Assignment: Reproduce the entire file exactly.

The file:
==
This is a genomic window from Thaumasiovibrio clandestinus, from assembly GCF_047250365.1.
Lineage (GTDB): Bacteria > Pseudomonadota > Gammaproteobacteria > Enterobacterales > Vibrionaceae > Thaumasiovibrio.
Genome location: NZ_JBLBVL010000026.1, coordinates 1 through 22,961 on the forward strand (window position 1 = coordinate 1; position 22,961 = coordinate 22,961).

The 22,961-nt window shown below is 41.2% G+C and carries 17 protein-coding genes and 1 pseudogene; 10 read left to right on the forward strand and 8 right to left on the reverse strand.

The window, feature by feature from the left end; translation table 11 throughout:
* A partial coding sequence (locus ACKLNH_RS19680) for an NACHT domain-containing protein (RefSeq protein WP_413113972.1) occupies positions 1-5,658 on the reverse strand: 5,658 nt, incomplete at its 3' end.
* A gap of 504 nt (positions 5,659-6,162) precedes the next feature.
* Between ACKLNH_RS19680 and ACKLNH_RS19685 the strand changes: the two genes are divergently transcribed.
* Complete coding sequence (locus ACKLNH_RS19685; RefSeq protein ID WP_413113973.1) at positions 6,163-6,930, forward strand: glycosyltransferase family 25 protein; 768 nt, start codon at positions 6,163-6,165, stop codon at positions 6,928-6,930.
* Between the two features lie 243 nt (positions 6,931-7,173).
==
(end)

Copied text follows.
This is a genomic window from Thaumasiovibrio clandestinus, from assembly GCF_047250365.1.
Lineage (GTDB): Bacteria > Pseudomonadota > Gammaproteobacteria > Enterobacterales > Vibrionaceae > Thaumasiovibrio.
Genome location: NZ_JBLBVL010000026.1, coordinates 1 through 22,961 on the forward strand (window position 1 = coordinate 1; position 22,961 = coordinate 22,961).

The 22,961-nt window shown below is 41.2% G+C and carries 17 protein-coding genes and 1 pseudogene; 10 read left to right on the forward strand and 8 right to left on the reverse strand.

The window, feature by feature from the left end; translation table 11 throughout:
* A partial coding sequence (locus ACKLNH_RS19680) for an NACHT domain-containing protein (RefSeq protein WP_413113972.1) occupies positions 1-5,658 on the reverse strand: 5,658 nt, incomplete at its 3' end.
* A gap of 504 nt (positions 5,659-6,162) precedes the next feature.
* Between ACKLNH_RS19680 and ACKLNH_RS19685 the strand changes: the two genes are divergently transcribed.
* Complete coding sequence (locus ACKLNH_RS19685; RefSeq protein ID WP_413113973.1) at positions 6,163-6,930, forward strand: glycosyltransferase family 25 protein; 768 nt, start codon at positions 6,163-6,165, stop codon at positions 6,928-6,930.
* Between the two features lie 243 nt (positions 6,931-7,173).